Perhaps you might extend Tea Party shop keepers and middle-income private-sector workers the same consideration.

  13. NCG says

    It’s absurd to say a person who brings rape charges has “nothing to lose” just because her job is safe. She gets to look forward to a complete loss of privacy, the relentless trashing in the media, and then getting beat up again on the witness stand. All apart from the work of actual recovery, which can take years. Sure, it’s a picnic.

    For these reasons, it’s also a bit much to blame women who don’t come forward, many of whom *will* lose jobs if they do.

    Let’s review: the person to blame is the *rapist* (and/or harasser etc.) And all the people who make excuses and pretend they don’t see it.

  14. James Wimberley says

    Mark Paul: the union membership reduced the risk the maid took, but did not eliminate it. A union protects you a bit (not completely) against unfair dismissial, not administrative and media persecution. The vengeance of rich and powerful men has a long reach.

    Malcolm: I’ll bite. Why? What principled and personally risky action do these people habitually take that has escaped my notice? Suppose a Tea Partier jumps into a crocodile-infested river to save a drowning child. Bravo, great stuff. It doesn’t carry over to the politics. As for the middle-income private-sector workers you affect to think I despise: these are precisely the people that did well under under Clinton and badly under Bush Jnr, and that Obamacare is designed to help, or didn’t you notice? Which blogger here has advocated shifting the tax burden more to incomes under say $100,000?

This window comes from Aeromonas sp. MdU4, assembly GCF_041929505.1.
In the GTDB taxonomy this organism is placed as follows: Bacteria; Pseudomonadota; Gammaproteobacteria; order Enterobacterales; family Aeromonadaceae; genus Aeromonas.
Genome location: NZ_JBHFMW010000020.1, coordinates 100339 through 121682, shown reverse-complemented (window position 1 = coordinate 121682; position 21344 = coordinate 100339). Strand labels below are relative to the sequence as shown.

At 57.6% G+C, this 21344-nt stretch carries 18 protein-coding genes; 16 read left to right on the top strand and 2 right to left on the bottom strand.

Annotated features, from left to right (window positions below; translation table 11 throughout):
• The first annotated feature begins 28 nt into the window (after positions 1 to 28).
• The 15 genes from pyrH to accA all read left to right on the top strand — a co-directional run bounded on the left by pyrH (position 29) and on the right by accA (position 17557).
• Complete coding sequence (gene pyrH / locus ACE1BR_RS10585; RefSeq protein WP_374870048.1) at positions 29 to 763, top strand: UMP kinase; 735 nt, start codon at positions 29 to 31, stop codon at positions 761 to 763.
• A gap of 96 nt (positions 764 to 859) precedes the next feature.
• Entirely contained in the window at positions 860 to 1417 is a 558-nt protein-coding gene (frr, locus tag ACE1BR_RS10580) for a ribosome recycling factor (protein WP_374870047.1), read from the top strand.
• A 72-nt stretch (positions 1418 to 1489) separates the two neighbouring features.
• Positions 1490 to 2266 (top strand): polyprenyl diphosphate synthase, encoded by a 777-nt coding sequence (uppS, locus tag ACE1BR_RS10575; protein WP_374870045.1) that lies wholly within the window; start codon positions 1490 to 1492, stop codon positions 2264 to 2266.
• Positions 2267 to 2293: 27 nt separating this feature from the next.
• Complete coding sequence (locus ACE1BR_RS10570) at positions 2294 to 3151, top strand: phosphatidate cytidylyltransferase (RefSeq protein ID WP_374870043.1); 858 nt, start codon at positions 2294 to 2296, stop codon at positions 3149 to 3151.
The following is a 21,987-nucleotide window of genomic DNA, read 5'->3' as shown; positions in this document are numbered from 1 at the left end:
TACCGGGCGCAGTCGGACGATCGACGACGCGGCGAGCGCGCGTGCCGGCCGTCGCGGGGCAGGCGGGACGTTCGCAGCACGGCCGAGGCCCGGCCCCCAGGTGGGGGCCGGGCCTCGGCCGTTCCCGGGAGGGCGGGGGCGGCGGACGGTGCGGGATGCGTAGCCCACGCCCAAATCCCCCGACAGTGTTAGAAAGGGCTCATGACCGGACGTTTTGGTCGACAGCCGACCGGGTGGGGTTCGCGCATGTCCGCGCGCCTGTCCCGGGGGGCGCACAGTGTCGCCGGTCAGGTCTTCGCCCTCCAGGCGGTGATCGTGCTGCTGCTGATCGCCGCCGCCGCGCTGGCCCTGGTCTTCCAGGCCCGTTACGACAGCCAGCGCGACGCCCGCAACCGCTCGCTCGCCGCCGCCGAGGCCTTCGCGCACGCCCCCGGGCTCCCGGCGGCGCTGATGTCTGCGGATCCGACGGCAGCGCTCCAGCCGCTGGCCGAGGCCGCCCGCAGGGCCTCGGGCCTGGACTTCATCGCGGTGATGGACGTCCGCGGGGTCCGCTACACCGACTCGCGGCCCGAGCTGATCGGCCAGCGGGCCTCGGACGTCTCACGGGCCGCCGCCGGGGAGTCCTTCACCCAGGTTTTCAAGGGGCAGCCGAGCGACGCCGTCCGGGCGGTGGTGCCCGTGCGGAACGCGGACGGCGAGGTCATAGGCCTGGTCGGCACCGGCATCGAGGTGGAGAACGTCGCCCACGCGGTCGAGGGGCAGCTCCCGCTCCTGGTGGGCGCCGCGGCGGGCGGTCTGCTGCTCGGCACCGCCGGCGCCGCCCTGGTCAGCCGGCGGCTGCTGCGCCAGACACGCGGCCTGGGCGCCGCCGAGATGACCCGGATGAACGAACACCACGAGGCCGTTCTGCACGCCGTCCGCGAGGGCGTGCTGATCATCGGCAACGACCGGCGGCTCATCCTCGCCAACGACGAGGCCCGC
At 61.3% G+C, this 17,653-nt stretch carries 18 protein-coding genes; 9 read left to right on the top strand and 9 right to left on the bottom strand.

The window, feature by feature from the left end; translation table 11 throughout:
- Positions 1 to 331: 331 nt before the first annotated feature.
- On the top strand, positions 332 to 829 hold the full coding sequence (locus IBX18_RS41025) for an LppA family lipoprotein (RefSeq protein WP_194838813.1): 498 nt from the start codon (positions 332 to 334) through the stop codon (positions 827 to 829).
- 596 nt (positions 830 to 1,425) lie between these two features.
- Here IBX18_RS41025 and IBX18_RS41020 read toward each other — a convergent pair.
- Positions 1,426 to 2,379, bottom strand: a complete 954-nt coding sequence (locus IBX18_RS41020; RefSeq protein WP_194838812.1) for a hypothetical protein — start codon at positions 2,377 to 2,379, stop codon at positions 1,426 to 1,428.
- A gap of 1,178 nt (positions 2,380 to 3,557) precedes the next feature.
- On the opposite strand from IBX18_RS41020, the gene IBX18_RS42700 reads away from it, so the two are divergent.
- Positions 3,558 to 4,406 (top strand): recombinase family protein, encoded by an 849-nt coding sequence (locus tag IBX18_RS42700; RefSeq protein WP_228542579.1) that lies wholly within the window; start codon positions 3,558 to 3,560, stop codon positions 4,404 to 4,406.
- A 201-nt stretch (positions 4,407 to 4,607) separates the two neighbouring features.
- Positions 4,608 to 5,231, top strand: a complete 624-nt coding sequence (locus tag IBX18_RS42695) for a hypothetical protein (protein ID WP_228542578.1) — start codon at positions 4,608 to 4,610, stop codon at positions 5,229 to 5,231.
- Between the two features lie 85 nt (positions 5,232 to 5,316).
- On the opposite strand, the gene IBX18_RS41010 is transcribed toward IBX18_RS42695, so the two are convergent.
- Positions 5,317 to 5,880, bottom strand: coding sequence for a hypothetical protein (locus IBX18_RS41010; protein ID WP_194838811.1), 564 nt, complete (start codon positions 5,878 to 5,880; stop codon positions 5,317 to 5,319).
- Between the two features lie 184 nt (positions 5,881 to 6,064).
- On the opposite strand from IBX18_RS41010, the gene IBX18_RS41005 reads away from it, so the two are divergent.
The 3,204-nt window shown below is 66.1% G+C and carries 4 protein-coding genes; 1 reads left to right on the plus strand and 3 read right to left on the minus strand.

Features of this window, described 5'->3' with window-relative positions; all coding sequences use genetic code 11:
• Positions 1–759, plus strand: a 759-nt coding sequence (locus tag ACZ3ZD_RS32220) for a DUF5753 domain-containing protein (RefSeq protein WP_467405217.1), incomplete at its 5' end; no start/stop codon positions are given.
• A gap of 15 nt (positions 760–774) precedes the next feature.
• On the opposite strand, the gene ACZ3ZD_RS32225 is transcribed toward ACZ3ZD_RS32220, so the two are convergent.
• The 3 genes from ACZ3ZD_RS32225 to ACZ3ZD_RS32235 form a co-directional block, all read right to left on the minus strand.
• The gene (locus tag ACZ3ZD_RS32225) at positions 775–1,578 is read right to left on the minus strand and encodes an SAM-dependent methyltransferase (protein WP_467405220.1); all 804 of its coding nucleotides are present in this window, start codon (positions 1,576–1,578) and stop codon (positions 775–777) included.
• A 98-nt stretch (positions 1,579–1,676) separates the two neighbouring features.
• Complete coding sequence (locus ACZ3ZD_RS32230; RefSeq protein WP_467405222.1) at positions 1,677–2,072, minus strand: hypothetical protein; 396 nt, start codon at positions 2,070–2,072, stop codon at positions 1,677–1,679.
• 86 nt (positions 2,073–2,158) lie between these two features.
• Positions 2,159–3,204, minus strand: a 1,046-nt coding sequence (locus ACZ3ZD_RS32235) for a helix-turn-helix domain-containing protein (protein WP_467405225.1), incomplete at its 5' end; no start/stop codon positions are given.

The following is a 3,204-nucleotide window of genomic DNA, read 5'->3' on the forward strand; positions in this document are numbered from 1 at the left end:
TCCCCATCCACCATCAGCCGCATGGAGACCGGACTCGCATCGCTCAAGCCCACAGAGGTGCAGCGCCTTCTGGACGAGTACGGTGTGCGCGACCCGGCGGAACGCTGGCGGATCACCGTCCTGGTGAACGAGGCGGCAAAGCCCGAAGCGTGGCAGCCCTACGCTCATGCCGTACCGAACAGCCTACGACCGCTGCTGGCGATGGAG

15. says

    (James): “As for the middle-income private-sector workers you affect to think…
    I’d say “suggest”.
    (James): “
    …I despise: these are precisely the people that did well under under Clinton and badly under Bush Jnr…
    Complicated argument, there. I’d credit deregulation, begun under Carter, and NAFTA and GATT, negotiated under Bush I and pushed by Clinton (I give him credit for that). Things didn’t fall apart until 2007, when Democrats took the House.
    (James): “
    …that Obamacare is designed to help, or didn’t you notice?